On Sept. 9 after nine years of being in several food therapy programs off and on with no success, my birth daughter McKenna cleared her first major hurdle since being born with food aversion.
The first 45 minutes were spent with just she and the therapist from Cook Children’s Hospital and then they called the adoptive mom Vicki in so she could see McKenna eat four pieces of cereal and drink some tea.
“I cried,” wrote Vicki. “So happy.”
They had been trying a different liquid daily at home ‘” apple juice, Capri Sun, chocolate milk, flat Sprite; anything McKenna wanted to try plus different broths.
She still likes Chicken Noodle best.
Vicki writes that McKenna might have somewhat have gotten over her fear of swallowing and hopefully she is on the right track now.
“She wanted some Goldfish for dinner and I already packed her lunch for tomorrow with the cereal that she actually swallowed. It’s Gerber Graduates Puffed Strawberry/Apple Cereal,” said Vicki in an email. “She asked me tonight when we said her prayers why I cried at the doctor’s office. I told her I was just so proud of how hard she was working.”
On Aug. 18 she had made progress with her new doctor and the goal was to have her eating by December.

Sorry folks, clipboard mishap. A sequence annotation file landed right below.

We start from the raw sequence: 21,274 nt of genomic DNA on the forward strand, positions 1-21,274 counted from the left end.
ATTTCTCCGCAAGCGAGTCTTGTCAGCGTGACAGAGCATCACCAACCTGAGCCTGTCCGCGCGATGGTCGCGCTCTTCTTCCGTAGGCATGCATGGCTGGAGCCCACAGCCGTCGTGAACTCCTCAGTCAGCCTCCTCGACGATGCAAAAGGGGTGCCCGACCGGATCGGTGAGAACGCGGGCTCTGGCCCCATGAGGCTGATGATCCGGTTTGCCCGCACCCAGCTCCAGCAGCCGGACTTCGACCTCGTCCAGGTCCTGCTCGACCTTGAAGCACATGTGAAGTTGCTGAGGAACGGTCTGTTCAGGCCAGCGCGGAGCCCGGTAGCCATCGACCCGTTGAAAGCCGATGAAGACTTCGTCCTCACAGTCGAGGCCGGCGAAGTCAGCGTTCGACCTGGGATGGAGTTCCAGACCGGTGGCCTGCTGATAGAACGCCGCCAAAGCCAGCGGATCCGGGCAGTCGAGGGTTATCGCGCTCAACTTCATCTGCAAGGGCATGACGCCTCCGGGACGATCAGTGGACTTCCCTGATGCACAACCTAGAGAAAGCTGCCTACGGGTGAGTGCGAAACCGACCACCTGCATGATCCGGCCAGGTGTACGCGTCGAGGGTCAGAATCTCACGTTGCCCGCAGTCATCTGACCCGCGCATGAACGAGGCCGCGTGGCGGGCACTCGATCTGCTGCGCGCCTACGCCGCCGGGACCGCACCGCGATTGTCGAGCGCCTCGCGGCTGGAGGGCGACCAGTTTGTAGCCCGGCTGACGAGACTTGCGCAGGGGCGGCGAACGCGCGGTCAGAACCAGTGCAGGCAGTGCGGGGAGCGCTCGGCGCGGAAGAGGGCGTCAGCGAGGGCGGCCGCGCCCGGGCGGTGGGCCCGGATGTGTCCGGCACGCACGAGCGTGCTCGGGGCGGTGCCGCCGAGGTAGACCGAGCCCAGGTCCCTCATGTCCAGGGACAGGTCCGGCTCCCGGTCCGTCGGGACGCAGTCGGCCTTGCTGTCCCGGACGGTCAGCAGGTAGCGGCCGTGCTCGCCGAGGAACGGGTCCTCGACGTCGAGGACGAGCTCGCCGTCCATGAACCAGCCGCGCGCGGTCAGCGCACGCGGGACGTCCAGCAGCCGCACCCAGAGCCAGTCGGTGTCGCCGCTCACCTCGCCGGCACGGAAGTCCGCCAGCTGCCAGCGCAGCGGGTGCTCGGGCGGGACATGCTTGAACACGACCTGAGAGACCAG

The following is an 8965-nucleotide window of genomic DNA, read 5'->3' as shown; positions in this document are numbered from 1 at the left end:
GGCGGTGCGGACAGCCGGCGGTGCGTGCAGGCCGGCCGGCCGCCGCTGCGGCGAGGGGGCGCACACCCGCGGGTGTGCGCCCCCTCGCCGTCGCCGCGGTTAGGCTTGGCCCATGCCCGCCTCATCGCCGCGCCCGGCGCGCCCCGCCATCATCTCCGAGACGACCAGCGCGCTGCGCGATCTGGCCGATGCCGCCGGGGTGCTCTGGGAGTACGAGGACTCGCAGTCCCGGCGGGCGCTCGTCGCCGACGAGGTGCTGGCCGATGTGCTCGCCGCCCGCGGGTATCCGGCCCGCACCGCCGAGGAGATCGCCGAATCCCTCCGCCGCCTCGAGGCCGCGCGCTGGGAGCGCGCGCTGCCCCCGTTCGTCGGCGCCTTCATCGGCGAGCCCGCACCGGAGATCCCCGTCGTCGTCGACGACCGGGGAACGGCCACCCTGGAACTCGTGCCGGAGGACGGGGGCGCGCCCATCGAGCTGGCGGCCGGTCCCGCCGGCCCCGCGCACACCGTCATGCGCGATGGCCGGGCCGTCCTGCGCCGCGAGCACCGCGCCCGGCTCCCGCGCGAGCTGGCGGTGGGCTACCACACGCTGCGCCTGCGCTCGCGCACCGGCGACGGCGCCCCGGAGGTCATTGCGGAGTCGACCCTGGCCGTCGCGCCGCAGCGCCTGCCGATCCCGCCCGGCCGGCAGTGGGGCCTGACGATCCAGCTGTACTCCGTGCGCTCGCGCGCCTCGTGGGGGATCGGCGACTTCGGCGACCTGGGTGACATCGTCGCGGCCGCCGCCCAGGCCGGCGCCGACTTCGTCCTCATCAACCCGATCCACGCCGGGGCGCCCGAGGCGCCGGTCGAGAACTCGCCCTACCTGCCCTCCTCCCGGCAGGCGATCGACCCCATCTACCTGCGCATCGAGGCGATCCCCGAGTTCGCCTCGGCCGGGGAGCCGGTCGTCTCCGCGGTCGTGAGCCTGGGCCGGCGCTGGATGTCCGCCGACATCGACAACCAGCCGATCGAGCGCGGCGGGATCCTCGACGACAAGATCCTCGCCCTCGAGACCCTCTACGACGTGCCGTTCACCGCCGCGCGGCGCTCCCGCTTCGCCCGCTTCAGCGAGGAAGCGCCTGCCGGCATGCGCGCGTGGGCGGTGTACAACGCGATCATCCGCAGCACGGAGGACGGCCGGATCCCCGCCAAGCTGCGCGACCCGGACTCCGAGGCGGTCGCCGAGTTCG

July 14 the physician had told Vicki that McKenna’s goals and Vicki’s may not be the same; i.e., McKenna eating by mouth and getting her g-tube out.
“Mac is very smart and outgoing and hopefully one day everything will just click,” Vicki said at that time.
I spent almost ten years trying to figure out why McKenna has a food aversion which resulted in her having to have a feeding tube at age two. After doing relentless research, talking to numerous doctors who told me it was nothing I did, I found out in June this year that it was, in fact, something I did, something I took because my doctor at the time told me it was safe.
When I found out I was pregnant on Jan. 2, 2000, I immediately got off of the Depakote and Effexor XR I was on for depression for fear it would affect my unborn child.
My new gynecologist at the time assured me it was correct to stop taking the Depakote but that the Effexor would not hurt the fetus and that in my severely depressed state that any benefits outweighed the risks.
Although the drug company, Wyeth knew about the drug causing food aversion, they did not disclose this information to the physicians or the general public but as of 2004 the Food and Drug Administration has this information on all the labels.